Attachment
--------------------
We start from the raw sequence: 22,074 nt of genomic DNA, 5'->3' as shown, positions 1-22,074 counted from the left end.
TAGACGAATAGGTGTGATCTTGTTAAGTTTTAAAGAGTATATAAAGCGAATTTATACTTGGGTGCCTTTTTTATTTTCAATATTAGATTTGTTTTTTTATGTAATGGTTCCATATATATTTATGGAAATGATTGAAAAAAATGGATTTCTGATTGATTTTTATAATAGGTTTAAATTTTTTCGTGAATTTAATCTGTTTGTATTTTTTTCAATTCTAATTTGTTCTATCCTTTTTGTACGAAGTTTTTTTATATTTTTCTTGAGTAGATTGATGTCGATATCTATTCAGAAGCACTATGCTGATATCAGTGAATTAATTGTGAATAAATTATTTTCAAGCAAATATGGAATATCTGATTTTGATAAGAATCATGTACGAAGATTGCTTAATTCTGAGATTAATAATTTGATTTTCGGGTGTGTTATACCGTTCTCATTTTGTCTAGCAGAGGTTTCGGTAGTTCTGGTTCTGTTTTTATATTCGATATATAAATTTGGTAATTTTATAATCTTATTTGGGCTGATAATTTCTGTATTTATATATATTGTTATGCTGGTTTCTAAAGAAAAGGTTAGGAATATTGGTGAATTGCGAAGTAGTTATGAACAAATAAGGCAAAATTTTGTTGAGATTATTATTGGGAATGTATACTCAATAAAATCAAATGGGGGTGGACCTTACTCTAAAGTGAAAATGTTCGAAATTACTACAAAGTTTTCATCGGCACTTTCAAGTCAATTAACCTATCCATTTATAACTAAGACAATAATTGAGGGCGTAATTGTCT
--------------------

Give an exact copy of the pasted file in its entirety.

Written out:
We start from the raw sequence: 22,074 nt of genomic DNA, 5'->3' as shown, positions 1-22,074 counted from the left end.
TAGACGAATAGGTGTGATCTTGTTAAGTTTTAAAGAGTATATAAAGCGAATTTATACTTGGGTGCCTTTTTTATTTTCAATATTAGATTTGTTTTTTTATGTAATGGTTCCATATATATTTATGGAAATGATTGAAAAAAATGGATTTCTGATTGATTTTTATAATAGGTTTAAATTTTTTCGTGAATTTAATCTGTTTGTATTTTTTTCAATTCTAATTTGTTCTATCCTTTTTGTACGAAGTTTTTTTATATTTTTCTTGAGTAGATTGATGTCGATATCTATTCAGAAGCACTATGCTGATATCAGTGAATTAATTGTGAATAAATTATTTTCAAGCAAATATGGAATATCTGATTTTGATAAGAATCATGTACGAAGATTGCTTAATTCTGAGATTAATAATTTGATTTTCGGGTGTGTTATACCGTTCTCATTTTGTCTAGCAGAGGTTTCGGTAGTTCTGGTTCTGTTTTTATATTCGATATATAAATTTGGTAATTTTATAATCTTATTTGGGCTGATAATTTCTGTATTTATATATATTGTTATGCTGGTTTCTAAAGAAAAGGTTAGGAATATTGGTGAATTGCGAAGTAGTTATGAACAAATAAGGCAAAATTTTGTTGAGATTATTATTGGGAATGTATACTCAATAAAATCAAATGGGGGTGGACCTTACTCTAAAGTGAAAATGTTCGAAATTACTACAAAGTTTTCATCGGCACTTTCAAGTCAATTAACCTATCCATTTATAACTAAGACAATAATTGAGGGCGTAATTGTCT